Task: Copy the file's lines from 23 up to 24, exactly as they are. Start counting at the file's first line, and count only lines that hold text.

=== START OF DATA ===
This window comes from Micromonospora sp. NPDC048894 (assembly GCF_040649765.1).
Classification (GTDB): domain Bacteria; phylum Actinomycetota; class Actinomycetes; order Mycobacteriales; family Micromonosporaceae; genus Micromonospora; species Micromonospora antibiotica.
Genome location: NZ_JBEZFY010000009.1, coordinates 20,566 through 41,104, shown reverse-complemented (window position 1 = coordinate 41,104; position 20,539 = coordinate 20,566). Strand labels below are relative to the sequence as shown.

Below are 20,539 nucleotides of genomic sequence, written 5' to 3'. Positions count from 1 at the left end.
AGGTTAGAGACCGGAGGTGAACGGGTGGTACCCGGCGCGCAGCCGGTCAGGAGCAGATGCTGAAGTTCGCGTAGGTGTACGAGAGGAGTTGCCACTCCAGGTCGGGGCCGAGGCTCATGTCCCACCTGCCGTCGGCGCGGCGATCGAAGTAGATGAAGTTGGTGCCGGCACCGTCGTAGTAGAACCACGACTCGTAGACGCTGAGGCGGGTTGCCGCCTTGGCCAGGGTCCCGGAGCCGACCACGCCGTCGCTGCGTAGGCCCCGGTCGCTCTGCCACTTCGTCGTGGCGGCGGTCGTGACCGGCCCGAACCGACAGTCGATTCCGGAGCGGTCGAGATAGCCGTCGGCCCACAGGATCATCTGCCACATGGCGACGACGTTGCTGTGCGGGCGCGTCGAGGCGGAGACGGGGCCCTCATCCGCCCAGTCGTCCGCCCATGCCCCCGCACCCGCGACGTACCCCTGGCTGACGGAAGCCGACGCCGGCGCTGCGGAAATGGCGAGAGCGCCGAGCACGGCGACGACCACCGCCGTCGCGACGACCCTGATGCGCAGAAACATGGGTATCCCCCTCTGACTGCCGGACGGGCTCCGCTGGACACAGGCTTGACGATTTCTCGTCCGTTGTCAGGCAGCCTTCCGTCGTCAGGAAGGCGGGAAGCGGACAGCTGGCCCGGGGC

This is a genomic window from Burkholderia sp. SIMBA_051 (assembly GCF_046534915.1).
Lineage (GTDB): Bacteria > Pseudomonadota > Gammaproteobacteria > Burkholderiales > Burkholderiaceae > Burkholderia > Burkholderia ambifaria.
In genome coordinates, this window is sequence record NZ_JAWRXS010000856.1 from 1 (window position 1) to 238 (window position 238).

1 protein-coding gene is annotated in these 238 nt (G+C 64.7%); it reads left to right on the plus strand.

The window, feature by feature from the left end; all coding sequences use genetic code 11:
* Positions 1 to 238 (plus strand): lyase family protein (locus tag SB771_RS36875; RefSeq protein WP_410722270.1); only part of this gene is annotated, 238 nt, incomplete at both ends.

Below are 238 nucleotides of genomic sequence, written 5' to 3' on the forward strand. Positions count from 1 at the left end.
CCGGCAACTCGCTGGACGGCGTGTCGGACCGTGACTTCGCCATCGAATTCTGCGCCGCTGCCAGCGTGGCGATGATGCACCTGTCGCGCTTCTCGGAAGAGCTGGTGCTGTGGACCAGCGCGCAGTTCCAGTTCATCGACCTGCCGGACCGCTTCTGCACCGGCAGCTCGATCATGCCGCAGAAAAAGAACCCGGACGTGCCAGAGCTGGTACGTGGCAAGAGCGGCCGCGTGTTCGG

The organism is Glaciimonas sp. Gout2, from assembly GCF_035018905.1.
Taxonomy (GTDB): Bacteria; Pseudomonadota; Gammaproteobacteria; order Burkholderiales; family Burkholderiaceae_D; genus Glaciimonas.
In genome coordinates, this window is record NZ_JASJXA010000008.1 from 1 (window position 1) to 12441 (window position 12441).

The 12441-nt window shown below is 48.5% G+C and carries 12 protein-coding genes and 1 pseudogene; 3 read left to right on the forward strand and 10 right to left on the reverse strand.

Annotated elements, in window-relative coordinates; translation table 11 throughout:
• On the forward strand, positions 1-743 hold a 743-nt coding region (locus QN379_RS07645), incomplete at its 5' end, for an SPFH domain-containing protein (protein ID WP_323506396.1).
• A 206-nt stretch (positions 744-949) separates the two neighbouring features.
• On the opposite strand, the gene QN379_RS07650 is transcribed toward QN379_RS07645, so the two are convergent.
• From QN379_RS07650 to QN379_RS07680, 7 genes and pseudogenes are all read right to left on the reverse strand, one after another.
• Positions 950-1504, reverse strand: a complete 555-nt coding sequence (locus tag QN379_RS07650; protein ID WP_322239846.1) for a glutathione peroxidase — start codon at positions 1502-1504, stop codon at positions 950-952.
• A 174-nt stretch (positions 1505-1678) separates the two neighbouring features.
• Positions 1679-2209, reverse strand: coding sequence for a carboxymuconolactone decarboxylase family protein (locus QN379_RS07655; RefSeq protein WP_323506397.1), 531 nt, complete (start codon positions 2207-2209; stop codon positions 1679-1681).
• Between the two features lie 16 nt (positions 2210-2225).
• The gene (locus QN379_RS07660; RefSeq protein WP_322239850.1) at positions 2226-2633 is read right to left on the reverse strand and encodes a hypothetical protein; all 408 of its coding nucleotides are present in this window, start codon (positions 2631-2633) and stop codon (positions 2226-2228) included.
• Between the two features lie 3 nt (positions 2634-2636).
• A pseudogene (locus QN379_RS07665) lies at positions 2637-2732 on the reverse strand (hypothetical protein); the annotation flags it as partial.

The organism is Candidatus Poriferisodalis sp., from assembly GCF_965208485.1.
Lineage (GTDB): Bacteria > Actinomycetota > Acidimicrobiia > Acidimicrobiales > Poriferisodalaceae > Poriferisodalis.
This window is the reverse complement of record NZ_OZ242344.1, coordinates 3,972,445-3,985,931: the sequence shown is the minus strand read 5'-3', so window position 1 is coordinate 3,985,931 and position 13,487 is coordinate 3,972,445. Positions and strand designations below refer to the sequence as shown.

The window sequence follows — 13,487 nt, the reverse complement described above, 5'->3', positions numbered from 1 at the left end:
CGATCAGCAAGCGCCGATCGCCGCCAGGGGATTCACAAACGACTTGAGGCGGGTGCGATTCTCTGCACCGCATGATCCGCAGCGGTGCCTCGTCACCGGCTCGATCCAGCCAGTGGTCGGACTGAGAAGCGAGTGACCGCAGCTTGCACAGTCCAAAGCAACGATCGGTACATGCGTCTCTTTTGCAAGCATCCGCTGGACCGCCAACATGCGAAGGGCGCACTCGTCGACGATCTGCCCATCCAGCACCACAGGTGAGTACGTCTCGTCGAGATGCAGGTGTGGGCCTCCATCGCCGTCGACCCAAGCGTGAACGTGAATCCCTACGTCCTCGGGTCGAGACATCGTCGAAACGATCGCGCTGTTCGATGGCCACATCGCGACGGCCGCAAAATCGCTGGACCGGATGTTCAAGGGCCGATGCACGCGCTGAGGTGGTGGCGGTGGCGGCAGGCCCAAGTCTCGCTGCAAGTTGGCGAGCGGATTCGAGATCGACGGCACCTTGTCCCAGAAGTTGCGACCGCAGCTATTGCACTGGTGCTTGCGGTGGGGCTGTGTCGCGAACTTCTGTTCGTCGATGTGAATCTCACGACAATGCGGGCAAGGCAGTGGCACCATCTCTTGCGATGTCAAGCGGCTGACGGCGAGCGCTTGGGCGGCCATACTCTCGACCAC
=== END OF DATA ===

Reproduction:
• Positions 950-1504, reverse strand: a complete 555-nt coding sequence (locus tag QN379_RS07650; protein ID WP_322239846.1) for a glutathione peroxidase — start codon at positions 1502-1504, stop codon at positions 950-952.
• A 174-nt stretch (positions 1505-1678) separates the two neighbouring features.